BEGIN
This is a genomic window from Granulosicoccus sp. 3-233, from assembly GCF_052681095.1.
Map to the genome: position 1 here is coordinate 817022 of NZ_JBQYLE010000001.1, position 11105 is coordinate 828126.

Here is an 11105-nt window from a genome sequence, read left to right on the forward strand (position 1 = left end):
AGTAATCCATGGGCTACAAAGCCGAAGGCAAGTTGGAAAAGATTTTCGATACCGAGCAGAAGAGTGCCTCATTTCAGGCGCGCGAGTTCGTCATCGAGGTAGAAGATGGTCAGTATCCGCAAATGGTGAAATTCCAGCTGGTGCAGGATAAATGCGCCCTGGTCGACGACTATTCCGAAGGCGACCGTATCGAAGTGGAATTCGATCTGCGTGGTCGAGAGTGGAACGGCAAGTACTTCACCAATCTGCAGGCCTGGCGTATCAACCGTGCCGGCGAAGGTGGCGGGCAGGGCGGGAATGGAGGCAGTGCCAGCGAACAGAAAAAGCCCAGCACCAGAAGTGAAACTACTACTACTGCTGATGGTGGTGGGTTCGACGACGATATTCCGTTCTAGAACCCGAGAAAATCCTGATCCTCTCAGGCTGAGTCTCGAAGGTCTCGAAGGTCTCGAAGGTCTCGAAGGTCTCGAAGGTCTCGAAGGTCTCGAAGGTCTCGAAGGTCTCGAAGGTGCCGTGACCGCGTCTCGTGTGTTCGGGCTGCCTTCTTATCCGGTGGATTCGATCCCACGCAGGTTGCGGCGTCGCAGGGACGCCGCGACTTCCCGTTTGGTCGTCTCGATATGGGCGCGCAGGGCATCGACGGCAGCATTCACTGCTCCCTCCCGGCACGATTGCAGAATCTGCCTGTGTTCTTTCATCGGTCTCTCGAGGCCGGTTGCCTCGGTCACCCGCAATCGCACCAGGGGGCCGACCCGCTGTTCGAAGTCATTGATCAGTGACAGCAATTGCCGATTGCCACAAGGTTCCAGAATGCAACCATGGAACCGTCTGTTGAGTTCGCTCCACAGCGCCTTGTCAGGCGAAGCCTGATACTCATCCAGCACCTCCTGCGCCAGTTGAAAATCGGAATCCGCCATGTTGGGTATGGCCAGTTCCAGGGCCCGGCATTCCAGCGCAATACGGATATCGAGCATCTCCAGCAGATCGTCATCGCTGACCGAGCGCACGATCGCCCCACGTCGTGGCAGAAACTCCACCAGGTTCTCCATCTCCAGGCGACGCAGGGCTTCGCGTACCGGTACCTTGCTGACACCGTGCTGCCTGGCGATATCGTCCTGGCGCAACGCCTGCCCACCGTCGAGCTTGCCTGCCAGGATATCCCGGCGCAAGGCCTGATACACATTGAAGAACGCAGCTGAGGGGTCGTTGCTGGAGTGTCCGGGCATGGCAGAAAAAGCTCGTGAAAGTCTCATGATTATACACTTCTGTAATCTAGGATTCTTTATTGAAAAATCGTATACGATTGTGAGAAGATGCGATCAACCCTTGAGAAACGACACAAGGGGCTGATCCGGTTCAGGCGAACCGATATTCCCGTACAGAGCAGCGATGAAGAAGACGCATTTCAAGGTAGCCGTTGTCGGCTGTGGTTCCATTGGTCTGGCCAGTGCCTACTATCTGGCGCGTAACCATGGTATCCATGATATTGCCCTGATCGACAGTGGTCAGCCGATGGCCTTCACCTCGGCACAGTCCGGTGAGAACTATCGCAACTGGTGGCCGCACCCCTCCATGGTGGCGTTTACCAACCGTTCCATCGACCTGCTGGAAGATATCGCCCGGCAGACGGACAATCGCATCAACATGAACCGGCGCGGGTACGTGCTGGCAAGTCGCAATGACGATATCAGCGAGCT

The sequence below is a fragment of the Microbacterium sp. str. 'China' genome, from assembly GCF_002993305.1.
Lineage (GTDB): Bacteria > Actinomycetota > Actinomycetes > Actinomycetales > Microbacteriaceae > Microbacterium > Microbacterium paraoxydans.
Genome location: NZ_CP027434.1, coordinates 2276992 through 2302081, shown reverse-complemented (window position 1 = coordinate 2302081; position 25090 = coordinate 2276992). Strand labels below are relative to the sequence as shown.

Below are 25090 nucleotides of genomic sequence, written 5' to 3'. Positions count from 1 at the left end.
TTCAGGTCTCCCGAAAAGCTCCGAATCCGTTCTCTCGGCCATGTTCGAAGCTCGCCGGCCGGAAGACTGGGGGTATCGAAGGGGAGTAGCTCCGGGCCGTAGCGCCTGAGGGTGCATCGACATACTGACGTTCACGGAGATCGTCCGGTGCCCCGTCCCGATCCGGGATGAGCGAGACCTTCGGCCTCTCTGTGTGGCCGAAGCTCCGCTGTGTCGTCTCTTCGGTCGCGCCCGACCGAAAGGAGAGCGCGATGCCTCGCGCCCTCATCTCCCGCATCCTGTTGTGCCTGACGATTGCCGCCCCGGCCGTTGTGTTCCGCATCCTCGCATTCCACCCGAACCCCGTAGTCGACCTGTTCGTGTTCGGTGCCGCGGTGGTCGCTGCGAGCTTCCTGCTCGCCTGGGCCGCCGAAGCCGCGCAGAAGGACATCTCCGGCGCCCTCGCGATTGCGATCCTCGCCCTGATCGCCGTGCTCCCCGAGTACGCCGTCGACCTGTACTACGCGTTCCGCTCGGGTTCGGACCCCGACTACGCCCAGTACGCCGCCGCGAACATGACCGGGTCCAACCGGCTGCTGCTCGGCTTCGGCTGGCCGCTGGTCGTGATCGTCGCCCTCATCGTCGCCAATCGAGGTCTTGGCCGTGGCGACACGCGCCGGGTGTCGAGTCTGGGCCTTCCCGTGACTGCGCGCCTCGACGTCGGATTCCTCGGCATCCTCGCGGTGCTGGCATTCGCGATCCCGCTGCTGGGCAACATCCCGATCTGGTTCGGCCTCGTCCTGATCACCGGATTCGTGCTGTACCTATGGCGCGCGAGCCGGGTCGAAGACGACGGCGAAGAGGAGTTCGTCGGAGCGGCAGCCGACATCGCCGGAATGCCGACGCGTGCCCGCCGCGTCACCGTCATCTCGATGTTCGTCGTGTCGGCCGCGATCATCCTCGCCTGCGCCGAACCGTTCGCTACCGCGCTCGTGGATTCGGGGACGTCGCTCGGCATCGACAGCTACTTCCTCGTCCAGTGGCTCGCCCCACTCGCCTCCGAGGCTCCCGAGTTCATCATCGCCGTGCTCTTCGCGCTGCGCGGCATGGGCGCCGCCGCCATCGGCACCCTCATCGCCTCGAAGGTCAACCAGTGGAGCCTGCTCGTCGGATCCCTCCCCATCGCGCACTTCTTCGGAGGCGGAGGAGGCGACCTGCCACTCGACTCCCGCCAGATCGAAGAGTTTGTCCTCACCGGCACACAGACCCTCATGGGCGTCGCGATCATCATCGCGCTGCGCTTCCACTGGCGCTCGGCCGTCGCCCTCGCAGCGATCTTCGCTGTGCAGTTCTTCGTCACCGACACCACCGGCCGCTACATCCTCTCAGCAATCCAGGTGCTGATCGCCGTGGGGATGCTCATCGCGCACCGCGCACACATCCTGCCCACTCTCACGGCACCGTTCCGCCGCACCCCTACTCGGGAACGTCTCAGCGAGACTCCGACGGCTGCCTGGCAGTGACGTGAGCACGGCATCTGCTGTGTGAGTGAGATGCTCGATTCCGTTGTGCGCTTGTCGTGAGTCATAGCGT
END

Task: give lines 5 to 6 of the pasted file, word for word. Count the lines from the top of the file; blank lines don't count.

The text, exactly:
The sequence below is a fragment of the Microbacterium sp. str. 'China' genome, from assembly GCF_002993305.1.
Lineage (GTDB): Bacteria > Actinomycetota > Actinomycetes > Actinomycetales > Microbacteriaceae > Microbacterium > Microbacterium paraoxydans.